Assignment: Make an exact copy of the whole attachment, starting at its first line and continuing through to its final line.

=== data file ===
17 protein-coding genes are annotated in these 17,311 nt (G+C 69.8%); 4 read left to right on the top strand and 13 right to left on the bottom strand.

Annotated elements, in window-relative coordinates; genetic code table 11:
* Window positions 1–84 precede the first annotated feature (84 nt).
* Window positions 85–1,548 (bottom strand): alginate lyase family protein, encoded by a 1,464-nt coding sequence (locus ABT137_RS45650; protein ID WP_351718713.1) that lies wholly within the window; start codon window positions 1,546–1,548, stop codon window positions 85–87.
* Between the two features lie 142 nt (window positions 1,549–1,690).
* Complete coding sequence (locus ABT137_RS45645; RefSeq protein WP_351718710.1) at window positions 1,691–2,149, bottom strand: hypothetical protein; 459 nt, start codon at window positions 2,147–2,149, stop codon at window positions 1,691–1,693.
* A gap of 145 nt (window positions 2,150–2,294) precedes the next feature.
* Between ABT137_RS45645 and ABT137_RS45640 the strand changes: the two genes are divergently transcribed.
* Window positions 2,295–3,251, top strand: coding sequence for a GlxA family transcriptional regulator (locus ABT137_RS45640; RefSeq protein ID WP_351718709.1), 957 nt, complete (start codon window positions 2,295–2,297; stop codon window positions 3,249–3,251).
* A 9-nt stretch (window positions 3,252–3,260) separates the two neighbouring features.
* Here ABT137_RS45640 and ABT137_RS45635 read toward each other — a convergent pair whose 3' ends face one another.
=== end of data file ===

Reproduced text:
17 protein-coding genes are annotated in these 17,311 nt (G+C 69.8%); 4 read left to right on the top strand and 13 right to left on the bottom strand.

Annotated elements, in window-relative coordinates; genetic code table 11:
* Window positions 1–84 precede the first annotated feature (84 nt).
* Window positions 85–1,548 (bottom strand): alginate lyase family protein, encoded by a 1,464-nt coding sequence (locus ABT137_RS45650; protein ID WP_351718713.1) that lies wholly within the window; start codon window positions 1,546–1,548, stop codon window positions 85–87.
* Between the two features lie 142 nt (window positions 1,549–1,690).
* Complete coding sequence (locus ABT137_RS45645; RefSeq protein WP_351718710.1) at window positions 1,691–2,149, bottom strand: hypothetical protein; 459 nt, start codon at window positions 2,147–2,149, stop codon at window positions 1,691–1,693.
* A gap of 145 nt (window positions 2,150–2,294) precedes the next feature.
* Between ABT137_RS45645 and ABT137_RS45640 the strand changes: the two genes are divergently transcribed.
* Window positions 2,295–3,251, top strand: coding sequence for a GlxA family transcriptional regulator (locus ABT137_RS45640; RefSeq protein ID WP_351718709.1), 957 nt, complete (start codon window positions 2,295–2,297; stop codon window positions 3,249–3,251).
* A 9-nt stretch (window positions 3,252–3,260) separates the two neighbouring features.
* Here ABT137_RS45640 and ABT137_RS45635 read toward each other — a convergent pair whose 3' ends face one another.